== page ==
Why has there been increase in cyber risks for the education sector?
The coronavirus pandemic has arguably affected the education sector more than any other, with schools, colleges and universities around the globe having been forced to close their doors and deliver classes remotely.
Most of the discussion surrounding this has focused on the logistical problems of setting up e-learning platforms, parents balancing their workloads with home-schooling and students completing exams.
However, one of the most significant issues – particularly in the long term – is that the pandemic has also exposed massive cyber security failings in the education sector.
Indeed, the UK’s National Cyber Security Centre released a security alert to schools and universities sector this week, warning that cyber criminals are targeting the education sector as students return after the summer.
We reported 17 cyber attacks on schools and universities in August alone, with many of those attacks being ransomware.
Newcastle University, for example, became one of the most high-profile victims earlier this month, after it was targeted by the DoppelPaymer ransomware gang.
There have also been countless cases of ‘Zoombombing’ – in which uninvited guests enter meetings to harass participants and snoop into people’s homes.
In one instance, a ‘Zoombomber’ disrupted an online class to shout a profanity, and in another, the virtual classroom was interrupted by someone streaming pornography.
Although some of these attacks are a direct response to schools’ ad hoc response to the pandemic, it’s not as though the education sector was especially resilient before being forced into online learning.
According to a UK government survey, 80% of UK schools experienced a cyber attack in 2019, and things aren’t any better in the US, with a report finding that cyber attacks against schools tripled last year.
This is the result of schools increasingly relying on technology – whether it’s online learning platforms, teaching tools or day-to-day operations – while neglecting the security concerns that come with it.
What kind of threats do schools face?
A recent Kaspersky report outlines several cyber security threats associated with online learning:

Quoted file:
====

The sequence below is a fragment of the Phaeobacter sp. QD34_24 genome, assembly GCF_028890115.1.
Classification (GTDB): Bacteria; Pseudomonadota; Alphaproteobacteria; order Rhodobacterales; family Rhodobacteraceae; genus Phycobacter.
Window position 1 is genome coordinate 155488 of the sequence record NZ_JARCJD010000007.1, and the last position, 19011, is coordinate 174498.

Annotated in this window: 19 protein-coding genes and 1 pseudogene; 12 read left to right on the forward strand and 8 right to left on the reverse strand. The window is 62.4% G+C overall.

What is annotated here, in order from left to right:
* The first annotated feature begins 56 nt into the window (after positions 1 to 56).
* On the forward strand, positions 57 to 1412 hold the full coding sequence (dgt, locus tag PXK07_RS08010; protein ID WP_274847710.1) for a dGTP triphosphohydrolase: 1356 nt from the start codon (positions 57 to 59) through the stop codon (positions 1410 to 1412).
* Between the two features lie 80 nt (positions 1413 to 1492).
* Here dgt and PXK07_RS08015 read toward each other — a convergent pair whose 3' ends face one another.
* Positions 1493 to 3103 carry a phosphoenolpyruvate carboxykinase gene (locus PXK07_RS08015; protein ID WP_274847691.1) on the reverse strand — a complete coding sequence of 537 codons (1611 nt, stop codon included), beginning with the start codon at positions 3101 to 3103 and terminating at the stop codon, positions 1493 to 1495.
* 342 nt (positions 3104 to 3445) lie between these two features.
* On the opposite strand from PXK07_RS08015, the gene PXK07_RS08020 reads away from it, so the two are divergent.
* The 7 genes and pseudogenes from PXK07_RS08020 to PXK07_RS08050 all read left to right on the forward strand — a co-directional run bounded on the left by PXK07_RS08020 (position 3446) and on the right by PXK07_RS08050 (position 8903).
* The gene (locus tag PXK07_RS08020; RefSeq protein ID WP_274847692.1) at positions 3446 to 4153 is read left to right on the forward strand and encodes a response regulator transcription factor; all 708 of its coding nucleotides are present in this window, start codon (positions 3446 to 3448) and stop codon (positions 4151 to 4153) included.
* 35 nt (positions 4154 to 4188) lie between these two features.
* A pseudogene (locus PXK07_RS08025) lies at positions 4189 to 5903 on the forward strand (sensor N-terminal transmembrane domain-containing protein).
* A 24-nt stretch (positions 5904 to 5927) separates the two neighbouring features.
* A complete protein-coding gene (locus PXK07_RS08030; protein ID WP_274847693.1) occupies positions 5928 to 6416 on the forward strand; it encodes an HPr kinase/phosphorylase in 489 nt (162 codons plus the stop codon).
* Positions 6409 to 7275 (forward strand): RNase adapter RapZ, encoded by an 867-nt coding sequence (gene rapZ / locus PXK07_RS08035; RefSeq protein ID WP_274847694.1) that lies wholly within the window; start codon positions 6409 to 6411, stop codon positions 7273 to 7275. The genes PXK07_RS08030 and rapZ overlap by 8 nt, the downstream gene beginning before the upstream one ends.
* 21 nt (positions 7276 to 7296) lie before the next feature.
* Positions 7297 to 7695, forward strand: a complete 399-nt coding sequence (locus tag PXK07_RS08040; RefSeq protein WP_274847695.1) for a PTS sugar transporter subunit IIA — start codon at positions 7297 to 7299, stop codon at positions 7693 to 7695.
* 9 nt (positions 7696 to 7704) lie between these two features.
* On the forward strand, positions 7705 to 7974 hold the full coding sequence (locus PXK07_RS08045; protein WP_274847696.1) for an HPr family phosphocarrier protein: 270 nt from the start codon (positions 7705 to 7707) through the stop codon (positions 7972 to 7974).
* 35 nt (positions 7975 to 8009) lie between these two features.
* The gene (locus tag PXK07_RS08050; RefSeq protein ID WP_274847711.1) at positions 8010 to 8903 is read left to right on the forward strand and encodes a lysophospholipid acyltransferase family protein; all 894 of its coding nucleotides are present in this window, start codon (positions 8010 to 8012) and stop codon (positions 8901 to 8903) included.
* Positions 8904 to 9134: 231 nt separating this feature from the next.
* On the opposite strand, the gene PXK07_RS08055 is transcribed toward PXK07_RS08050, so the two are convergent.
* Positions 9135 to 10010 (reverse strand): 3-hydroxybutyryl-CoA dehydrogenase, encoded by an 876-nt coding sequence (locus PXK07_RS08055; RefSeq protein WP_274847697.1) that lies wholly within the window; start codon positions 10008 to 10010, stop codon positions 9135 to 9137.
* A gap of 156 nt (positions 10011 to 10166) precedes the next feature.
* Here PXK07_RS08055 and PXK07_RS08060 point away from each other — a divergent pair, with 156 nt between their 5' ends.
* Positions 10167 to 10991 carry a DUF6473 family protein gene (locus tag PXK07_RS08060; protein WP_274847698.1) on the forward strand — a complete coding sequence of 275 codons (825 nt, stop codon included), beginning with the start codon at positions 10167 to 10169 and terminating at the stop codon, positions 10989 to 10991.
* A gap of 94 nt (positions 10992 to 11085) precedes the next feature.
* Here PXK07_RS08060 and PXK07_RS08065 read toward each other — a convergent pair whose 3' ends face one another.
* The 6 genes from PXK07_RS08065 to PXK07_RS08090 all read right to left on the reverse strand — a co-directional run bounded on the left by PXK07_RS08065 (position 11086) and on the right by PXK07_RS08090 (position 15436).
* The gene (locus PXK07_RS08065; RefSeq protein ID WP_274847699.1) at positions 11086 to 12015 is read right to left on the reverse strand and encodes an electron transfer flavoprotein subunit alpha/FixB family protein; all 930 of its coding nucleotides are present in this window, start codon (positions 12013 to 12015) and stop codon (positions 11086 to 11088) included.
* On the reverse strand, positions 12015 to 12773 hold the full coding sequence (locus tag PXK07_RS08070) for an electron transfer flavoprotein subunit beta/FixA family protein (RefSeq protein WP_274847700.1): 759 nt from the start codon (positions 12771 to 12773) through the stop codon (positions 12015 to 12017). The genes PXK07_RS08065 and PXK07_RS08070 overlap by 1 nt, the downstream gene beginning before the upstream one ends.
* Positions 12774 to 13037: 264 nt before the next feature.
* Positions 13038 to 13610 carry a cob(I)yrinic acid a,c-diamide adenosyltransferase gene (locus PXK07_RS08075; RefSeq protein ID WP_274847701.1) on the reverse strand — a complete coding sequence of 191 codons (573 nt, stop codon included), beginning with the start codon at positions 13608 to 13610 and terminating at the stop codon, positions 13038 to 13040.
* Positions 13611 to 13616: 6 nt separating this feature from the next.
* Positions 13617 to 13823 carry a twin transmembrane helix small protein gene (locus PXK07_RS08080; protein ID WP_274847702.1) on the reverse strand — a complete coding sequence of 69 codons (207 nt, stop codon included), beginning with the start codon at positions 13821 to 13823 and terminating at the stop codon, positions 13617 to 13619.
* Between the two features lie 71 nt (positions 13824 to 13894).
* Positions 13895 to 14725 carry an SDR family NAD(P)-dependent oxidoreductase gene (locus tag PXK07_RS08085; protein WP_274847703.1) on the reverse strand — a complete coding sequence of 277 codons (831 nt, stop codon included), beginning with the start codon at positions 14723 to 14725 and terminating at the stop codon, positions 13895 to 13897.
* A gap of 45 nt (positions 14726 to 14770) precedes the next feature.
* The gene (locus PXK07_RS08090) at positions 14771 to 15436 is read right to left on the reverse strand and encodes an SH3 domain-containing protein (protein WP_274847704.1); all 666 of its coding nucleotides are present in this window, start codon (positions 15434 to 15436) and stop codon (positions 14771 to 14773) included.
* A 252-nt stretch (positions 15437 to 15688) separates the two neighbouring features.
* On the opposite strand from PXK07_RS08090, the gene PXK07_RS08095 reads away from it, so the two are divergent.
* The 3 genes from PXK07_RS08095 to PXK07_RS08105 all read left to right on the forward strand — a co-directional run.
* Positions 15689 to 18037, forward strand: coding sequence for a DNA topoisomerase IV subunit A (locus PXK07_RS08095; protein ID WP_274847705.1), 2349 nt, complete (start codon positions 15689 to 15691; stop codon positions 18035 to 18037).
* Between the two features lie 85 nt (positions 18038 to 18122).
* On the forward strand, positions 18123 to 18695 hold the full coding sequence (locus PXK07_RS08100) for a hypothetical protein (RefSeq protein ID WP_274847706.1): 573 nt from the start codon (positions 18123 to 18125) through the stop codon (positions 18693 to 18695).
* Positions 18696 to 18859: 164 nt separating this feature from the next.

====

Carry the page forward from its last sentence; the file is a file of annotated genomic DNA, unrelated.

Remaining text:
Kaspersky notes that several bogus sites replicating Google Classroom and Zoom began popping up at the start of the pandemic.
According to Check Point Research, from the end of April to mid-June, 2,449 domains related to Zoom were registered, 32 of which were malicious and 320 were suspicious.
Fraudsters have also taken aim at Microsoft Teams and Google Meet, as well as universities’ online portals.
- DDoS (distributed denial-of-service) attacks
Between February and June 2020, there was a 350–500% increase in DDoS attacks on the education sector compared to the same timeframe last year.
These attacks, which flood network traffic with requests until they are overwhelmed and crash, are usually performed to disrupt an organisation – perhaps as an act of revenge, a political statement or simply for fun – or to distract organisations while the attackers perform a more sophisticated attack.
The most common threat that the education sector faces are downloaders, adware and Trojan horses.
This threat is almost exclusively related to the widespread implementation of Zoom. The video conferencing app saw a surge in popularity at the start of lockdown, and cyber criminals responded by creating bogus application installers.
Students and teachers have repeatedly been fooled into installing a bogus version of Zoom, unleashing malicious software onto their systems.
Kaspersky reports that, of the 168,55 instances of bogus application installations that it detected between January and June, 99.5% were associated with fake Zoom apps.
How should schools respond?
Despite schools and universities worldwide reopening their doors to students, digital learning continues to be an essential part of the way they operate – and these systems must be more resilient to attacks.
But although many organisations in the education sector know that they should be doing more, they might not know where to begin. That’s where our Cyber Security as a Service can help.
With this annual subscription service, our experts are on hand seven days a week to advise you on the best way to protect your organisation.
They’ll guide you through vulnerability scans, staff training and the creation of policies and procedures, which form the backbone of an effective security strategy.